James Steele is being feature this Thursday, June 30, at Twisted Tales. Come back to learn more about the normal man behind Felix and the Sacred Thor.
In a post-apocalyptic underwater dome, there lives a girl with a starfish growing from her head. Her name is Ohime. She is the starfish girl. Alone in this world, Ohime must fight for her life against lecherous crabmen, piranha people, and a yellow algae that is causing humans to mutate into fish. Until she meets Timbre, a woman with deadly sea anemone hair. Ohime thinks she is safe with her new protector and friend, but Timbre is on the run from a violent past. Now they must escape Timbre's former master, the evil Dr. Ichii, who is determined to conquer the underwater dome . . . and destroy the starfish girl and her friend in the process.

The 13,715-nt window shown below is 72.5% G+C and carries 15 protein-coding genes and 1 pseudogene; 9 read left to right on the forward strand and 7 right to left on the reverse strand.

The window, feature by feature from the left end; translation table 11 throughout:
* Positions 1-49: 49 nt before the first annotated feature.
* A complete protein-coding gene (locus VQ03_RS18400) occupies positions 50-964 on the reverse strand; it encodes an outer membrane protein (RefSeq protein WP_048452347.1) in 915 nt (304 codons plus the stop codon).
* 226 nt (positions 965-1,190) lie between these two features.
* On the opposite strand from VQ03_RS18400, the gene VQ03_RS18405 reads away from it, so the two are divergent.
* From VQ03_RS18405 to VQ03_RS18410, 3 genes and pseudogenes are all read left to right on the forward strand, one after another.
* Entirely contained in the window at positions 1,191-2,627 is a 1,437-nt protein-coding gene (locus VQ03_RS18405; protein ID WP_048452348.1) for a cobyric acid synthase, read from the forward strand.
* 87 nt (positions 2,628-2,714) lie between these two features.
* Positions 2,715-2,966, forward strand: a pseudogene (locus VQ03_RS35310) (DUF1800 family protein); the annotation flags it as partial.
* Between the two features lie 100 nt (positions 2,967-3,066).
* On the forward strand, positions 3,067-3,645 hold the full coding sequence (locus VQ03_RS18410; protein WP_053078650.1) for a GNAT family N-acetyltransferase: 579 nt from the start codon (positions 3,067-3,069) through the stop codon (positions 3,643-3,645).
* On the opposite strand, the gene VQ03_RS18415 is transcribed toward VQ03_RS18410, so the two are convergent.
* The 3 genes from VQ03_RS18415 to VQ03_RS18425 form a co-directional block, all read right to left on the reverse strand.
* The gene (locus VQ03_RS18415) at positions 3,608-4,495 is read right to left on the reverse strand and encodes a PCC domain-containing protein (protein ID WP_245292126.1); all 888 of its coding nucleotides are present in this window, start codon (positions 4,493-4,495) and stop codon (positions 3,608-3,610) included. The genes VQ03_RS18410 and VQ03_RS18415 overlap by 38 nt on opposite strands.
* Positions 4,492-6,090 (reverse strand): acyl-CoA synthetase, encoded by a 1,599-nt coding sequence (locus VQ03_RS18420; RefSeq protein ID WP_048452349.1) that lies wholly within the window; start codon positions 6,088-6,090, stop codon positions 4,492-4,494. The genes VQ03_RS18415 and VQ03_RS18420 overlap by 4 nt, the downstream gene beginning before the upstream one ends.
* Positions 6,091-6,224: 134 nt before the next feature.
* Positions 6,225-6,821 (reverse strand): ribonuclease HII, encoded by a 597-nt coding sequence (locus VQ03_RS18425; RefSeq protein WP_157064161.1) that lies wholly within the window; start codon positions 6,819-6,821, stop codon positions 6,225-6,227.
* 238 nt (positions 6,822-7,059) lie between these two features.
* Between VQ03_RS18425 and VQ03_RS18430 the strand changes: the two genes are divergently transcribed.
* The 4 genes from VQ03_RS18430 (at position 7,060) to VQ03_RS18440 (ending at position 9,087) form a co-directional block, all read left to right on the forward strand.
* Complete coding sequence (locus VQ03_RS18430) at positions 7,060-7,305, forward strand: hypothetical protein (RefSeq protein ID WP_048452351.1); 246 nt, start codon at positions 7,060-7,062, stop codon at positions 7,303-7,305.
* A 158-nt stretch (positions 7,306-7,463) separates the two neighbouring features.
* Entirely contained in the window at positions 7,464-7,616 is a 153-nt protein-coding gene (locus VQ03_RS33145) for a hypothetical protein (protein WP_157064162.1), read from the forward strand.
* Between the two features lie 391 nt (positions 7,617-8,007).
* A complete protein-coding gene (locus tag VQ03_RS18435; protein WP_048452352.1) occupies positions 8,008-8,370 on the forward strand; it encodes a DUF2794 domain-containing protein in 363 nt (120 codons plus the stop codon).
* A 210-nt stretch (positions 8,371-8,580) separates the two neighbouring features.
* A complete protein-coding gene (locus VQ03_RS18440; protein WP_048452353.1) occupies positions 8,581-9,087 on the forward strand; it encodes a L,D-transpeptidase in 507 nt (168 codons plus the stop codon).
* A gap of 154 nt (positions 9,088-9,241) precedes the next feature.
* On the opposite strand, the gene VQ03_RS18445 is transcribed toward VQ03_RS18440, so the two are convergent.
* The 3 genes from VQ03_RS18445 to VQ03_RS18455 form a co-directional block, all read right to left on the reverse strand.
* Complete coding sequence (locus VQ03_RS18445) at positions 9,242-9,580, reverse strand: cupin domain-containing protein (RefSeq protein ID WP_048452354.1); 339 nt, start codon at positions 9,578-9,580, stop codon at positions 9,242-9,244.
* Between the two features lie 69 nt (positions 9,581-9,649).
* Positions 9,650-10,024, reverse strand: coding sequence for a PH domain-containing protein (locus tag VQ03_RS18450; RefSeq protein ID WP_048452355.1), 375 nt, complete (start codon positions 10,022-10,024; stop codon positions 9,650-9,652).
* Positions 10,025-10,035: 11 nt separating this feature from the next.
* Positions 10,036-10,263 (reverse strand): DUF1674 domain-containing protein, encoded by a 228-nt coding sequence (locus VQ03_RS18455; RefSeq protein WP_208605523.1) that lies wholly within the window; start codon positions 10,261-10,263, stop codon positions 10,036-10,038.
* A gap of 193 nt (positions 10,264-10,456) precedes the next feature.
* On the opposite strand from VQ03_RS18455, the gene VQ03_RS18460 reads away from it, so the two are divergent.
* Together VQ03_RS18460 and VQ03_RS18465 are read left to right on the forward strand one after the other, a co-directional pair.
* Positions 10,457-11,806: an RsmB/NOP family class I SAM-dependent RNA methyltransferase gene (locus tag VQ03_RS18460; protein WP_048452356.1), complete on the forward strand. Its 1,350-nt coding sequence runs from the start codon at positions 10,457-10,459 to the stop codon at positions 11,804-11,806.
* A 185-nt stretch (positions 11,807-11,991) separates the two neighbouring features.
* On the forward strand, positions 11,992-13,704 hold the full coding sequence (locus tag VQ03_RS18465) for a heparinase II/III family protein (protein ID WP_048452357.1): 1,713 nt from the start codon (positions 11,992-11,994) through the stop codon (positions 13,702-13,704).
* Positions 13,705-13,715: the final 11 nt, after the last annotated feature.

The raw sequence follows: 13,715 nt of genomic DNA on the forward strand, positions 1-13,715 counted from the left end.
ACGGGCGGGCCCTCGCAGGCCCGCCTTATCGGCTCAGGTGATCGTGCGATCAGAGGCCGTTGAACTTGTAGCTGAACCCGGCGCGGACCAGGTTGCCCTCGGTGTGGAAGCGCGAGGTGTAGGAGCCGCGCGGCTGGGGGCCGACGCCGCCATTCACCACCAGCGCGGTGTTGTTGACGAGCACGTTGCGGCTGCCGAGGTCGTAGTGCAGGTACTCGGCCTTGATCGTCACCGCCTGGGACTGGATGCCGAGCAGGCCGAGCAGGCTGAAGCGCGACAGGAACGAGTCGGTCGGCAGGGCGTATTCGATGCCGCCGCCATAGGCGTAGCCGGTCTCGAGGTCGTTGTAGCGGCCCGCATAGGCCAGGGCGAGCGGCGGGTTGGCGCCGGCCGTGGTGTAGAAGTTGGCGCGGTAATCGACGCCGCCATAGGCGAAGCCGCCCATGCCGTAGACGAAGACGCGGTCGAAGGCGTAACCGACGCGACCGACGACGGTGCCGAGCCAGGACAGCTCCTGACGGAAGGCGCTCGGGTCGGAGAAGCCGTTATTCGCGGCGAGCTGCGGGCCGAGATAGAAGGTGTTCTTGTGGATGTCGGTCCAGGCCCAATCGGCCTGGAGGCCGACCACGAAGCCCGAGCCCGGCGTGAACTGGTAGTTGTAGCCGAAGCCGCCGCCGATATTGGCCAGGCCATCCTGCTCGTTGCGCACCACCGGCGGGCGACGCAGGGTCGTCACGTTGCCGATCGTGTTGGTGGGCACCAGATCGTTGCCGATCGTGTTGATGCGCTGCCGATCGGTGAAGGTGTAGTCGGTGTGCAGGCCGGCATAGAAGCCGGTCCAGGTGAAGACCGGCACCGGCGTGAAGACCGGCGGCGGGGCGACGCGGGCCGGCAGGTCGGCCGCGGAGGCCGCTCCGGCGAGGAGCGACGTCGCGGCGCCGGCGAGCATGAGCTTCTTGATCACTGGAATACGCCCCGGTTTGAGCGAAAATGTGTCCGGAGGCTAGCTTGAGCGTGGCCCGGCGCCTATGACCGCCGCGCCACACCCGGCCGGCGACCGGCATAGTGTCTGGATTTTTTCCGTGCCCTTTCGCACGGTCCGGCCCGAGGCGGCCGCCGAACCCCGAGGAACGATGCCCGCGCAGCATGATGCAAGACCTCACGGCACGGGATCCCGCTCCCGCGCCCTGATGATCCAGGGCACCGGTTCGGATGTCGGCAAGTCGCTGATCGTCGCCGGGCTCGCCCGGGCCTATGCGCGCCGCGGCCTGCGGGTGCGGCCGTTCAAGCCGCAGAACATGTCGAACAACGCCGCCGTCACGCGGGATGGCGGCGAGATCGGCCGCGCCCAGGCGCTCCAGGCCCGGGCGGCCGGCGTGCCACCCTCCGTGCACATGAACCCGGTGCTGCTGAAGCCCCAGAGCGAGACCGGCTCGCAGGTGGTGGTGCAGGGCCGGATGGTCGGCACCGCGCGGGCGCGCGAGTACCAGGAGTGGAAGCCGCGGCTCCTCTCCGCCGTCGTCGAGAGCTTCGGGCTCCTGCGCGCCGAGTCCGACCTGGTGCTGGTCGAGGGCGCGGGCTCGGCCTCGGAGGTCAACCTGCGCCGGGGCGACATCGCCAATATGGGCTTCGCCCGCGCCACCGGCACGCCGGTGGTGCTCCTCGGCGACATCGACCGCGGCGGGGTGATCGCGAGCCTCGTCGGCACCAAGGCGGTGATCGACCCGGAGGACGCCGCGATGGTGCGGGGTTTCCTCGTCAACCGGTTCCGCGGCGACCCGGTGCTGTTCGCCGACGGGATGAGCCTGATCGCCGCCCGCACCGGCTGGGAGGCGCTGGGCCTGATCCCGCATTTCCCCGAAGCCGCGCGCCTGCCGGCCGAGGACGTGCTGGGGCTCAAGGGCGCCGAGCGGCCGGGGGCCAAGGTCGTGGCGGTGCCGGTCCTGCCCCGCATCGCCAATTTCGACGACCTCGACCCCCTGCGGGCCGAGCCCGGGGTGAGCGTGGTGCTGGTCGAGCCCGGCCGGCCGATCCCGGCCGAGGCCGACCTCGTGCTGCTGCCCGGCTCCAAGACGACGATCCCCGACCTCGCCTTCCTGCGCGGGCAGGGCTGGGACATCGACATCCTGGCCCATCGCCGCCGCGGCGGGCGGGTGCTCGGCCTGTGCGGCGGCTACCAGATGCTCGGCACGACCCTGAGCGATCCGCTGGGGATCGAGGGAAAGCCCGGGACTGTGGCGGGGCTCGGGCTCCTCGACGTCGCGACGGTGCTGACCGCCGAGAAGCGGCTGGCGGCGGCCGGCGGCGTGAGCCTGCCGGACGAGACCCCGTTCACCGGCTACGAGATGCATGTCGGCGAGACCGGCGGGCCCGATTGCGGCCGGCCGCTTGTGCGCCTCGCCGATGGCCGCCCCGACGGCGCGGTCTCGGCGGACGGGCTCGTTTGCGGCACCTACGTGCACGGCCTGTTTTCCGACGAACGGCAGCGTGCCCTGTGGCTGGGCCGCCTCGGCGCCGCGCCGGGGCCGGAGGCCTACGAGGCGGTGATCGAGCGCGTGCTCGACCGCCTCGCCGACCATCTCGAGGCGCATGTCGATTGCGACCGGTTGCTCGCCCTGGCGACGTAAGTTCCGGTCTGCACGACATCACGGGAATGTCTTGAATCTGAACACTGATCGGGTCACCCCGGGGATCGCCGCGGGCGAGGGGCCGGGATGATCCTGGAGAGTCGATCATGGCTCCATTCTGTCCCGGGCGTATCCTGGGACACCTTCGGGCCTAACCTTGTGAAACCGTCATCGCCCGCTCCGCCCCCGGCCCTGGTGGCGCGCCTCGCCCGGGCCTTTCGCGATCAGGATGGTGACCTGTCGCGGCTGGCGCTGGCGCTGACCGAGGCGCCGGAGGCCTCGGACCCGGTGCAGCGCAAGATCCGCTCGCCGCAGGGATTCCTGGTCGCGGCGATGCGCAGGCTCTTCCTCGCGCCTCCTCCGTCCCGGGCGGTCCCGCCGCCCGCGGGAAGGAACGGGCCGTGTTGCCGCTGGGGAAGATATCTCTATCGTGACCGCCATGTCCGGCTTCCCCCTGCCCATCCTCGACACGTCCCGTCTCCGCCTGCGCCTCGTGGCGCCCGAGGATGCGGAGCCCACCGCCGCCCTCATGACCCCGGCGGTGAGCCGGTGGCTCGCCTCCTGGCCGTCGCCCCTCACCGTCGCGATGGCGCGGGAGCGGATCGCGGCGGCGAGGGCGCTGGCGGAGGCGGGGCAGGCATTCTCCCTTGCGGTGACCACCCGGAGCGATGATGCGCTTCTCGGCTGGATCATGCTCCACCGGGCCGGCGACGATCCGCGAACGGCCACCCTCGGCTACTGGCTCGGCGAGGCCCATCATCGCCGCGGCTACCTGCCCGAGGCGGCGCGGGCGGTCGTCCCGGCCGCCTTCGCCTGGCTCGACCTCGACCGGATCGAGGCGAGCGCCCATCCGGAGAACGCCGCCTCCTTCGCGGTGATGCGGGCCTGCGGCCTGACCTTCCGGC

Review: Starfish Girl is a sub-genre stew, a slathering of ingredients from urban fantasy, surrealism, sci-fi, steampunk, dystopia and bizarro. Beneath the sea and under a dome a band of mutants set out on a journey to the surface. Turning cogs, evil doctors, Victorian-like whore houses and a remote population of clowns are discovered along the way by a naive girl and her urban fantasy tough street-wise protector. This is the cast of the future and only 20 are allowed to make it out alive. The story is narrated in the present tense. Usually this narrative decision is made to accelerate immediacy, emotion and action. However, in this case observations take on a mechanical, detached tone, which creates distance, making the introduction of characters involved in the beginning scenes confusing (starfish girl, shark man, man with such and such ect). This may have been the aim of the author, but I was not a fan of the approach. The present tense shifts to the main characters, and when it does, I begin to get into the story. The perspective of Timbre (tough girl) and Ohime (starfish girl) provides a more intimate voice and to my relief, leans away from the 'reporting' of details that I felt in the beginning. However, when writing in the present tense a problem can arise, how to communicate past or provide background. Bits of this come into play mid-way through and although I wish it was given earlier (Timbre's), it was executed in a way that reminded me of comic book flashbacks. Some readers will dig this, while others may not. It will come down to personal taste. Lastly, I really wasn't sure what to think about Ohime. I had a hard time grasping if this girl was slow, mentally-challenged or what, but I think she was just supposed to be gullible. Given that Ohime was fifteen and menstruating, I had a tough time reconciling her childlike dialogue and behaviors as being merely a consequence of a sheltered life. Maybe I'm too jaded and narrowed by my own life experiences.